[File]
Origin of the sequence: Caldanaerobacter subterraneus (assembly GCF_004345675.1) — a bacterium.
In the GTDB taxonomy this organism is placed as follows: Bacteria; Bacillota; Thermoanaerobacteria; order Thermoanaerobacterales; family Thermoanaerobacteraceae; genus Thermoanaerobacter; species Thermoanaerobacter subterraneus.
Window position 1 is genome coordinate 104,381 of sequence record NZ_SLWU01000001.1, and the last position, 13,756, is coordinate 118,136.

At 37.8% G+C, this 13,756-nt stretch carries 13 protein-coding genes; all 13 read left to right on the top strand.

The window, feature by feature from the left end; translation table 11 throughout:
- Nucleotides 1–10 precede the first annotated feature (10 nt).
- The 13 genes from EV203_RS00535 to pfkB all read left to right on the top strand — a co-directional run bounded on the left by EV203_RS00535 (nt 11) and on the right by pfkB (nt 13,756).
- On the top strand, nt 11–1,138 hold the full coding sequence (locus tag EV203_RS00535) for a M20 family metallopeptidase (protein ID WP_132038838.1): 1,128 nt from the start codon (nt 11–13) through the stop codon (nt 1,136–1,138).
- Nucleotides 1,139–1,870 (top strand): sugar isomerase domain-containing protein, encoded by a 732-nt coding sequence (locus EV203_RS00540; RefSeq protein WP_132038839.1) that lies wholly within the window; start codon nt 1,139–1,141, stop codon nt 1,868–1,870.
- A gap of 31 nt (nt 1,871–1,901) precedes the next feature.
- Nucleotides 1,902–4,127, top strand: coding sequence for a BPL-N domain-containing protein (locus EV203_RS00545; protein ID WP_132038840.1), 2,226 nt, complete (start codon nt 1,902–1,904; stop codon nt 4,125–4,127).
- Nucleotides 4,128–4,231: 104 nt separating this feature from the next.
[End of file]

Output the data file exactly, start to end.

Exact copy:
Origin of the sequence: Caldanaerobacter subterraneus (assembly GCF_004345675.1) — a bacterium.
In the GTDB taxonomy this organism is placed as follows: Bacteria; Bacillota; Thermoanaerobacteria; order Thermoanaerobacterales; family Thermoanaerobacteraceae; genus Thermoanaerobacter; species Thermoanaerobacter subterraneus.
Window position 1 is genome coordinate 104,381 of sequence record NZ_SLWU01000001.1, and the last position, 13,756, is coordinate 118,136.

At 37.8% G+C, this 13,756-nt stretch carries 13 protein-coding genes; all 13 read left to right on the top strand.

The window, feature by feature from the left end; translation table 11 throughout:
- Nucleotides 1–10 precede the first annotated feature (10 nt).
- The 13 genes from EV203_RS00535 to pfkB all read left to right on the top strand — a co-directional run bounded on the left by EV203_RS00535 (nt 11) and on the right by pfkB (nt 13,756).
- On the top strand, nt 11–1,138 hold the full coding sequence (locus tag EV203_RS00535) for a M20 family metallopeptidase (protein ID WP_132038838.1): 1,128 nt from the start codon (nt 11–13) through the stop codon (nt 1,136–1,138).
- Nucleotides 1,139–1,870 (top strand): sugar isomerase domain-containing protein, encoded by a 732-nt coding sequence (locus EV203_RS00540; RefSeq protein WP_132038839.1) that lies wholly within the window; start codon nt 1,139–1,141, stop codon nt 1,868–1,870.
- A gap of 31 nt (nt 1,871–1,901) precedes the next feature.
- Nucleotides 1,902–4,127, top strand: coding sequence for a BPL-N domain-containing protein (locus EV203_RS00545; protein ID WP_132038840.1), 2,226 nt, complete (start codon nt 1,902–1,904; stop codon nt 4,125–4,127).
- Nucleotides 4,128–4,231: 104 nt separating this feature from the next.